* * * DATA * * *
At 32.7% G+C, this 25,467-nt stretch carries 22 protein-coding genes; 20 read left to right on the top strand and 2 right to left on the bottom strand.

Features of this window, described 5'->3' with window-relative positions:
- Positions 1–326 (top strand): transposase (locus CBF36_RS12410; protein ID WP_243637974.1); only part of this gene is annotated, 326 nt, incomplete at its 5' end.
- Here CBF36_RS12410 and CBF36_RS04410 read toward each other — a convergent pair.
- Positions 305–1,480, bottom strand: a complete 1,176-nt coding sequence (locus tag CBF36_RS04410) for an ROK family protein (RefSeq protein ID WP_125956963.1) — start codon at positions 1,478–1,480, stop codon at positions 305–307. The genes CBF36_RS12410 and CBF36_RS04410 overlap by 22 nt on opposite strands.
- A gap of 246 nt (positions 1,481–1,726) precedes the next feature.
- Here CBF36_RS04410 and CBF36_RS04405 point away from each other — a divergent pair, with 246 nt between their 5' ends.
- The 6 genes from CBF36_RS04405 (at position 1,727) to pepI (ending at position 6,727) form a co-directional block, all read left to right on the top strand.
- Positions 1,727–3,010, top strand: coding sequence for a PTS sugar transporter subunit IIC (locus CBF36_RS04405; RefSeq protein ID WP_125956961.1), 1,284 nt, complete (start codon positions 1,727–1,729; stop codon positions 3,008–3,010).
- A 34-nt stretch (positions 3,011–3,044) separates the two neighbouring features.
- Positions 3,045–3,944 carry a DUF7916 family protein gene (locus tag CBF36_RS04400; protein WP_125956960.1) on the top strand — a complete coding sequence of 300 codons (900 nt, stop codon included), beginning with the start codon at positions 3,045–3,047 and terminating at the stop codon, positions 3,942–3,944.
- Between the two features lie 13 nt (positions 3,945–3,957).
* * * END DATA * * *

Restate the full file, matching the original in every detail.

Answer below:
At 32.7% G+C, this 25,467-nt stretch carries 22 protein-coding genes; 20 read left to right on the top strand and 2 right to left on the bottom strand.

Features of this window, described 5'->3' with window-relative positions:
- Positions 1–326 (top strand): transposase (locus CBF36_RS12410; protein ID WP_243637974.1); only part of this gene is annotated, 326 nt, incomplete at its 5' end.
- Here CBF36_RS12410 and CBF36_RS04410 read toward each other — a convergent pair.
- Positions 305–1,480, bottom strand: a complete 1,176-nt coding sequence (locus tag CBF36_RS04410) for an ROK family protein (RefSeq protein ID WP_125956963.1) — start codon at positions 1,478–1,480, stop codon at positions 305–307. The genes CBF36_RS12410 and CBF36_RS04410 overlap by 22 nt on opposite strands.
- A gap of 246 nt (positions 1,481–1,726) precedes the next feature.
- Here CBF36_RS04410 and CBF36_RS04405 point away from each other — a divergent pair, with 246 nt between their 5' ends.
- The 6 genes from CBF36_RS04405 (at position 1,727) to pepI (ending at position 6,727) form a co-directional block, all read left to right on the top strand.
- Positions 1,727–3,010, top strand: coding sequence for a PTS sugar transporter subunit IIC (locus CBF36_RS04405; RefSeq protein ID WP_125956961.1), 1,284 nt, complete (start codon positions 1,727–1,729; stop codon positions 3,008–3,010).
- A 34-nt stretch (positions 3,011–3,044) separates the two neighbouring features.
- Positions 3,045–3,944 carry a DUF7916 family protein gene (locus tag CBF36_RS04400; protein WP_125956960.1) on the top strand — a complete coding sequence of 300 codons (900 nt, stop codon included), beginning with the start codon at positions 3,045–3,047 and terminating at the stop codon, positions 3,942–3,944.
- Between the two features lie 13 nt (positions 3,945–3,957).